“If you don’t show that your deposits are declining, you’ll be on the list of ‘problem banks,'” Mr Van Thorn said. “Will the cure be worse than the disease?”

The Western Alliance has grown accustomed to shrinking quickly. The bank’s shares are down about 50% from their highs in February. Other regional financial institutions, such as PacWest, which has aggressively scaled back by selling package loans, have fallen in that range or more.

“We don’t like being put in the same sentence as Pacwest,” said Vecchione.

Founded in 1994, the Western Alliance was led for most of its history by billionaire Robert Thurber, who was accused of racial slurs, employee abuse and other violations by the NBA. was forced to sell the Phoenix Suns last year. Thurber stepped down as chairman of the Western Alliance amid an ongoing league investigation.

Queens native Vecchione looks like he could play a bank clerk in a movie. He wears a Hermès tie and collects luxury watches (Rolex not included, but too common, he says). His salary for the past three years, including his stock, was worth about $22 million.

Until recently, the bank was in furious expansion mode. In 2015, Western Alliance acquired San Francisco financier Bridgebank, which was competing with Silicon Valley Bank for business from venture capital firms. Like Silicon Valley Bank, Bridge Bank advertised that it could fund start-ups and other businesses that typically had more than $250,000 in bank accounts, but the federal government only guarantees deposits up to that amount. , given that such accounts are unstable, this is a risky proposition. .

Western Alliance, a so-called commercial financier, primarily lends to companies such as timeshare companies, property developers and hoteliers. It has branches throughout the West under brands such as Bank of Nevada, Torrey Pine Bank, and the Arizona Banking Alliance.

At the end of the year, Western Alliance had $68 billion in assets, making it the 40th largest financial institution in the country. The bank’s board of directors has approved a plan to grow the business to as much as $100 billion by expanding beyond the West, including a new Manhattan office on Madison Avenue with marble-lined walls. was included.

Dale Gibbons, chief financial officer of Western Alliance, said the failure of Silicon Valley Bank hit like an “explosion.” For hours after the bank closed, Gibbons, Vecchione and their team gawked as their bank accounts dwindled. Longtime customers have requested withdrawals without even calling to check in.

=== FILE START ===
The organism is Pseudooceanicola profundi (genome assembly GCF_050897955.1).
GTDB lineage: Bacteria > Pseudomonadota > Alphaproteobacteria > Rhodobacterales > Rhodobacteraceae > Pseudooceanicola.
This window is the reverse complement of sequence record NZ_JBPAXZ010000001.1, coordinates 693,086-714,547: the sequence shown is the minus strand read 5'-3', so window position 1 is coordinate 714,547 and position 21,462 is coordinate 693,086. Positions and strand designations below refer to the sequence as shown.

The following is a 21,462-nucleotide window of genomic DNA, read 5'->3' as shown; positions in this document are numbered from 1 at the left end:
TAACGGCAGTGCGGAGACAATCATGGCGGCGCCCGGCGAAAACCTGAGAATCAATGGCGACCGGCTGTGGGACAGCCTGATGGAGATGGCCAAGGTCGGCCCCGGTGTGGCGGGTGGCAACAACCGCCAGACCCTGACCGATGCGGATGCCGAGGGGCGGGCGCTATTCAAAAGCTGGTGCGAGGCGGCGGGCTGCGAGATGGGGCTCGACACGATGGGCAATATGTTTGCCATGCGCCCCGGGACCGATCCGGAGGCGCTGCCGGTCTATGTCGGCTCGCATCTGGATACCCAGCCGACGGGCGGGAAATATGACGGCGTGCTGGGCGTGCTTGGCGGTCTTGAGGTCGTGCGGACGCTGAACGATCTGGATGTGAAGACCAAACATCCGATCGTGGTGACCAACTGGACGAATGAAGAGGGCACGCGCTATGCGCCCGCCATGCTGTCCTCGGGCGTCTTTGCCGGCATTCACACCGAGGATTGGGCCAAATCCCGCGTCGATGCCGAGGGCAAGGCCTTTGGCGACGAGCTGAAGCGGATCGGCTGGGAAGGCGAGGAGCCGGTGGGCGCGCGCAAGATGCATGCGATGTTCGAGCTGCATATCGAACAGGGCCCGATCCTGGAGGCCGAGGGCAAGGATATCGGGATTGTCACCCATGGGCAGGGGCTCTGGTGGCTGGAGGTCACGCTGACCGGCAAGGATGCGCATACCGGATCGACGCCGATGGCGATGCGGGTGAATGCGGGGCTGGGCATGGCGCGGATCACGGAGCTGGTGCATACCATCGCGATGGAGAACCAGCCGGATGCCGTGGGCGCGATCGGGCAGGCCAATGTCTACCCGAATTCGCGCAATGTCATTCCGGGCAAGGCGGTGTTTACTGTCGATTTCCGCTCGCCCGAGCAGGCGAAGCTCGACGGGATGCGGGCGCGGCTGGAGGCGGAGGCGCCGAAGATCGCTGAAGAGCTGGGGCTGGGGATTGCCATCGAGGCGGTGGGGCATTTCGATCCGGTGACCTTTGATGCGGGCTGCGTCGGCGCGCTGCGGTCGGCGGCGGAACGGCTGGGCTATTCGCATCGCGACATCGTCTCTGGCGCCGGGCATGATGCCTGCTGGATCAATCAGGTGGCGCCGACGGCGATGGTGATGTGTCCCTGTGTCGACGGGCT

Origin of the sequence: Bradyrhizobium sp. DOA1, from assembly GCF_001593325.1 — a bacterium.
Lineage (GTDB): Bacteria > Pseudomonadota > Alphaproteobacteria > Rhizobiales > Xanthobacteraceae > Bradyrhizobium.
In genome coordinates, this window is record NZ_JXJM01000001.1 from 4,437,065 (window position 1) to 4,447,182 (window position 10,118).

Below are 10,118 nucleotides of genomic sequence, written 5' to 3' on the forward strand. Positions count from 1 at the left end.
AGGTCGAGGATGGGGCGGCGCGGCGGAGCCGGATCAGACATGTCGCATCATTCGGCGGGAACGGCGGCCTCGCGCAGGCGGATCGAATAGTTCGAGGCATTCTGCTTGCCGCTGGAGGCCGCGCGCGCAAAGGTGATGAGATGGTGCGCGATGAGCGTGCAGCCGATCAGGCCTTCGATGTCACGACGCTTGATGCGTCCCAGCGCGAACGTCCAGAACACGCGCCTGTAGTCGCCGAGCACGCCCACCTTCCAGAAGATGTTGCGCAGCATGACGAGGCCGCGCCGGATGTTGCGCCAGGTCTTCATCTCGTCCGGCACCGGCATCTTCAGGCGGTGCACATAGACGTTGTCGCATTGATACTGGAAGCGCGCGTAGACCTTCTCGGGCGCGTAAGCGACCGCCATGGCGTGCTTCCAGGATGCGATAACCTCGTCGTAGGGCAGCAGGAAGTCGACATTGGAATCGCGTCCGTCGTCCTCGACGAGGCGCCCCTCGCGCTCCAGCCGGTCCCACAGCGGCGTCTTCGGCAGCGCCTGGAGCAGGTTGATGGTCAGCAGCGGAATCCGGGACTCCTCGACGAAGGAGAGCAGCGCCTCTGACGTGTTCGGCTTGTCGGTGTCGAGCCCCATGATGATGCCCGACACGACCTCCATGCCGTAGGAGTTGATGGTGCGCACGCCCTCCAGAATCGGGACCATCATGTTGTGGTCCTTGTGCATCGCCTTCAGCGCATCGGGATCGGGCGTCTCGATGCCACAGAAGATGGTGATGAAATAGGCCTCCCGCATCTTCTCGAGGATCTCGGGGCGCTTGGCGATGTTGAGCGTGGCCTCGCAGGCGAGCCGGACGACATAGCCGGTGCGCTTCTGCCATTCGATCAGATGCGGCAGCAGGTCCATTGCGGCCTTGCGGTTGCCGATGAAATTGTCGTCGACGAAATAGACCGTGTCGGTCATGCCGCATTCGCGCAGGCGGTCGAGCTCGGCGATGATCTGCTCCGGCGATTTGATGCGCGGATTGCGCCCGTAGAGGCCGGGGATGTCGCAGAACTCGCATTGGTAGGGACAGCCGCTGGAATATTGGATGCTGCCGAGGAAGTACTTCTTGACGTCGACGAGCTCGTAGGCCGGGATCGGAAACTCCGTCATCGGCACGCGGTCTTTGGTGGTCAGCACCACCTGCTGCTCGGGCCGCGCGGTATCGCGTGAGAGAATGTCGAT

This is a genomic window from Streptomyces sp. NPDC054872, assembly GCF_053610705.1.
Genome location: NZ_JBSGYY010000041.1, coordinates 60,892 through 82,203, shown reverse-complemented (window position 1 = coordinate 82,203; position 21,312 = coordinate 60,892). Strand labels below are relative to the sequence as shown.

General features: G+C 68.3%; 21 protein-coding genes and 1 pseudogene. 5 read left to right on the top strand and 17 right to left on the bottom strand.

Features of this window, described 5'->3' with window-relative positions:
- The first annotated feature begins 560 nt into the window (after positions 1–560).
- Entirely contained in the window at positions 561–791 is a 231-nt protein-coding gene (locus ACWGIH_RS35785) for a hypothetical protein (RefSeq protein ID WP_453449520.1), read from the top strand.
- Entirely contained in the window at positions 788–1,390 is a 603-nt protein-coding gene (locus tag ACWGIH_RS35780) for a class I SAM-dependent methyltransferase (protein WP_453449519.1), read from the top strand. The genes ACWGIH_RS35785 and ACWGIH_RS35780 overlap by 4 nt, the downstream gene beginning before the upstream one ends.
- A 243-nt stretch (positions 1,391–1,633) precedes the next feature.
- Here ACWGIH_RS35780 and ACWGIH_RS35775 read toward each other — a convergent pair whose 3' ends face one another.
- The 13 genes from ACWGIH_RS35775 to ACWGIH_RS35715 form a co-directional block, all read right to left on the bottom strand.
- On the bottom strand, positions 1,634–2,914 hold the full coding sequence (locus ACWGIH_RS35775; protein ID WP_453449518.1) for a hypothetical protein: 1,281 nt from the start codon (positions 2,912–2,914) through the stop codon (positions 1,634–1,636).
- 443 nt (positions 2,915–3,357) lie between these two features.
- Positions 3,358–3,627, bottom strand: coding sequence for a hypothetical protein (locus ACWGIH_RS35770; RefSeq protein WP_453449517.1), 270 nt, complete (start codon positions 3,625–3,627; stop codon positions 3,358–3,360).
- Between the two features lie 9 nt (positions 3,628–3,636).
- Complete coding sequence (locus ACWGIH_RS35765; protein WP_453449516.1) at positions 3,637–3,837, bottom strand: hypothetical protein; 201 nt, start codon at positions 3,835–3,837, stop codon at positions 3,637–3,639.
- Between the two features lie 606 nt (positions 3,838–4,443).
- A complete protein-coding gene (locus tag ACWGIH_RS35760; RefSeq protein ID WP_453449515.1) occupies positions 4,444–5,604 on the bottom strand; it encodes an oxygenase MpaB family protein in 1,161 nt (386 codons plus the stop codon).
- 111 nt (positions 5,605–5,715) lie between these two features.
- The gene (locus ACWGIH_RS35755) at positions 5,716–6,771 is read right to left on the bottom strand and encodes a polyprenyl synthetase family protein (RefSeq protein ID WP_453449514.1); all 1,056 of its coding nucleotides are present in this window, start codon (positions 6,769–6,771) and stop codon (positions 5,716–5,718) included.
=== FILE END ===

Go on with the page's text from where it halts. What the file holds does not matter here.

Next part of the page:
Around the office, Vecchione witnessed employees splitting their attention on dual monitor screens. One was their regular job. On the other side was a chart showing the bank’s Crater share price.

The bleeding stopped after the bank offered some of its largest depositors a tour of its operations in exchange for signing non-disclosure agreements. Some accepted the offer.

“I feel sorry for the depositors, they didn’t sign up to be bank equity analysts,” Mr. Gibbons said.

At the end of the first quarter, Western Alliance lost about 12 percent of its deposits, or $6 billion, but the money is slowly coming back. But that business model was now outdated. What bank executives were proud of—the so-called high-touch approach of getting to know their customers and approaching loans on an individual basis—has maintained a comfortable relationship with wealthy customers like First Republic and Silicon Valley. evoked unpleasant parallels with banks.

Vecchione expressed some frustration at the attention his bank received. In the midst of the crisis, when reports surfaced that the bank was considering a merger or sale, he was outraged, lest the public think the regional banks were weak. ordered the team to deny .

And he doesn’t even embrace the moniker of a regional bank, preferring instead to describe Western Alliance as a “regionally-based national bank.”

Vecchione said he would not allow his bank to become a “victim”. He continues to direct underwriters to compete fiercely in the lending business, with Western Alliance raising savings account payouts to just over 5% a year, the highest in the nation.

“People like confidence. They’re trying to see if you’re shy,” he said. “We are important. We’re not going anywhere.”

Related Articles

Leave a Reply

Your email address will not be published. Required fields are marked *

Back to top button